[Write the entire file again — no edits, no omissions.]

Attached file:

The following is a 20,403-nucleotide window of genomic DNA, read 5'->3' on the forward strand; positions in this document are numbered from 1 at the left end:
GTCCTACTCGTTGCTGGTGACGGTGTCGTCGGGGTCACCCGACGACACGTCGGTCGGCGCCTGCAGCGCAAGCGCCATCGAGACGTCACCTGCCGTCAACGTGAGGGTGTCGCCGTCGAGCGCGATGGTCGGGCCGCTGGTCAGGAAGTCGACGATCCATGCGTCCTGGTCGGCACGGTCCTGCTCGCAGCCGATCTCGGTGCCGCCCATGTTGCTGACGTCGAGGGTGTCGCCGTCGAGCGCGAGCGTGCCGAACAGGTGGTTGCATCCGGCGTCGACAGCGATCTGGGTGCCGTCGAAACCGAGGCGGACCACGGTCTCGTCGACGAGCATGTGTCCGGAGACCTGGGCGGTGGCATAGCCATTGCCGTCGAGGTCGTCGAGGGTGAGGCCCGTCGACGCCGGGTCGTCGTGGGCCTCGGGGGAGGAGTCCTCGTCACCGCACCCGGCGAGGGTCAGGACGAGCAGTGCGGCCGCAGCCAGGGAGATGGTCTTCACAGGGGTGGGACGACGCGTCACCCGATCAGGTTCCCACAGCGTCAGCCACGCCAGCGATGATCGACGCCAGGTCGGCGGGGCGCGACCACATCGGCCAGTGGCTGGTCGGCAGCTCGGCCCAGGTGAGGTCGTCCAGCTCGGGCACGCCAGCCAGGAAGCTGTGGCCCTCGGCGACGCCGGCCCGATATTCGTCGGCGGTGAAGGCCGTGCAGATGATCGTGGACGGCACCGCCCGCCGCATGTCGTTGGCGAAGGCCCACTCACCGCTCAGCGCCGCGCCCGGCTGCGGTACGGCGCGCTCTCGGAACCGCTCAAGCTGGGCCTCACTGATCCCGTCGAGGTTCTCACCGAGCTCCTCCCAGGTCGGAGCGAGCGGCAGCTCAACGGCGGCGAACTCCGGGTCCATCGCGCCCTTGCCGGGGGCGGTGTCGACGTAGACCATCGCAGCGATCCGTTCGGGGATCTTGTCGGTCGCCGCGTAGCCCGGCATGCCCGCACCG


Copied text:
The following is a 20,403-nucleotide window of genomic DNA, read 5'->3' on the forward strand; positions in this document are numbered from 1 at the left end:
GTCCTACTCGTTGCTGGTGACGGTGTCGTCGGGGTCACCCGACGACACGTCGGTCGGCGCCTGCAGCGCAAGCGCCATCGAGACGTCACCTGCCGTCAACGTGAGGGTGTCGCCGTCGAGCGCGATGGTCGGGCCGCTGGTCAGGAAGTCGACGATCCATGCGTCCTGGTCGGCACGGTCCTGCTCGCAGCCGATCTCGGTGCCGCCCATGTTGCTGACGTCGAGGGTGTCGCCGTCGAGCGCGAGCGTGCCGAACAGGTGGTTGCATCCGGCGTCGACAGCGATCTGGGTGCCGTCGAAACCGAGGCGGACCACGGTCTCGTCGACGAGCATGTGTCCGGAGACCTGGGCGGTGGCATAGCCATTGCCGTCGAGGTCGTCGAGGGTGAGGCCCGTCGACGCCGGGTCGTCGTGGGCCTCGGGGGAGGAGTCCTCGTCACCGCACCCGGCGAGGGTCAGGACGAGCAGTGCGGCCGCAGCCAGGGAGATGGTCTTCACAGGGGTGGGACGACGCGTCACCCGATCAGGTTCCCACAGCGTCAGCCACGCCAGCGATGATCGACGCCAGGTCGGCGGGGCGCGACCACATCGGCCAGTGGCTGGTCGGCAGCTCGGCCCAGGTGAGGTCGTCCAGCTCGGGCACGCCAGCCAGGAAGCTGTGGCCCTCGGCGACGCCGGCCCGATATTCGTCGGCGGTGAAGGCCGTGCAGATGATCGTGGACGGCACCGCCCGCCGCATGTCGTTGGCGAAGGCCCACTCACCGCTCAGCGCCGCGCCCGGCTGCGGTACGGCGCGCTCTCGGAACCGCTCAAGCTGGGCCTCACTGATCCCGTCGAGGTTCTCACCGAGCTCCTCCCAGGTCGGAGCGAGCGGCAGCTCAACGGCGGCGAACTCCGGGTCCATCGCGCCCTTGCCGGGGGCGGTGTCGACGTAGACCATCGCAGCGATCCGTTCGGGGATCTTGTCGGTCGCCGCGTAGCCCGGCATGCCCGCACCG